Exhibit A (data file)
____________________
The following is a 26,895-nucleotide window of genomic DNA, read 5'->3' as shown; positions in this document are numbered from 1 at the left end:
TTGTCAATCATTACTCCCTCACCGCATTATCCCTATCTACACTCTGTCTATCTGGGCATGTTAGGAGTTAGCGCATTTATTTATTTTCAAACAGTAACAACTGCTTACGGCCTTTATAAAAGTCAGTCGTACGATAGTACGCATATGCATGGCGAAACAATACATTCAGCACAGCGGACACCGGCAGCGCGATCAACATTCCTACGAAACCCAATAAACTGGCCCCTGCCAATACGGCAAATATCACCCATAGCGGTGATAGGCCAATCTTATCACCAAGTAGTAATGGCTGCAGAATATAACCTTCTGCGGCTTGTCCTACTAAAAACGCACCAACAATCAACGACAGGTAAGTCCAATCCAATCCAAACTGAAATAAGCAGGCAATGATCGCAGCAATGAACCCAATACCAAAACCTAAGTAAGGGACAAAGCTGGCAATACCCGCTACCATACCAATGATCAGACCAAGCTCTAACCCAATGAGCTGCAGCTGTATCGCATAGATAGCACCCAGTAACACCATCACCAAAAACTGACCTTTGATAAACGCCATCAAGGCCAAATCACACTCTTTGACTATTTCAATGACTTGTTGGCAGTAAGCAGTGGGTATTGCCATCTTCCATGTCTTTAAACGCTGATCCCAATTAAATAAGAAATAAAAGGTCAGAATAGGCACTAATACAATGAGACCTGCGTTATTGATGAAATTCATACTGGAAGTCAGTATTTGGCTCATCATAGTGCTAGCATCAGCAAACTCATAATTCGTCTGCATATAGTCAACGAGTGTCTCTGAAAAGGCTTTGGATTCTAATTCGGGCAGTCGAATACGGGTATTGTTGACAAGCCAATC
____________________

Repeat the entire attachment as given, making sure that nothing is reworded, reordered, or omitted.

The following is a 26,895-nucleotide window of genomic DNA, read 5'->3' as shown; positions in this document are numbered from 1 at the left end:
TTGTCAATCATTACTCCCTCACCGCATTATCCCTATCTACACTCTGTCTATCTGGGCATGTTAGGAGTTAGCGCATTTATTTATTTTCAAACAGTAACAACTGCTTACGGCCTTTATAAAAGTCAGTCGTACGATAGTACGCATATGCATGGCGAAACAATACATTCAGCACAGCGGACACCGGCAGCGCGATCAACATTCCTACGAAACCCAATAAACTGGCCCCTGCCAATACGGCAAATATCACCCATAGCGGTGATAGGCCAATCTTATCACCAAGTAGTAATGGCTGCAGAATATAACCTTCTGCGGCTTGTCCTACTAAAAACGCACCAACAATCAACGACAGGTAAGTCCAATCCAATCCAAACTGAAATAAGCAGGCAATGATCGCAGCAATGAACCCAATACCAAAACCTAAGTAAGGGACAAAGCTGGCAATACCCGCTACCATACCAATGATCAGACCAAGCTCTAACCCAATGAGCTGCAGCTGTATCGCATAGATAGCACCCAGTAACACCATCACCAAAAACTGACCTTTGATAAACGCCATCAAGGCCAAATCACACTCTTTGACTATTTCAATGACTTGTTGGCAGTAAGCAGTGGGTATTGCCATCTTCCATGTCTTTAAACGCTGATCCCAATTAAATAAGAAATAAAAGGTCAGAATAGGCACTAATACAATGAGACCTGCGTTATTGATGAAATTCATACTGGAAGTCAGTATTTGGCTCATCATAGTGCTAGCATCAGCAAACTCATAATTCGTCTGCATATAGTCAACGAGTGTCTCTGAAAAGGCTTTGGATTCTAATTCGGGCAGTCGAATACGGGTATTGTTGACAAGCCAATC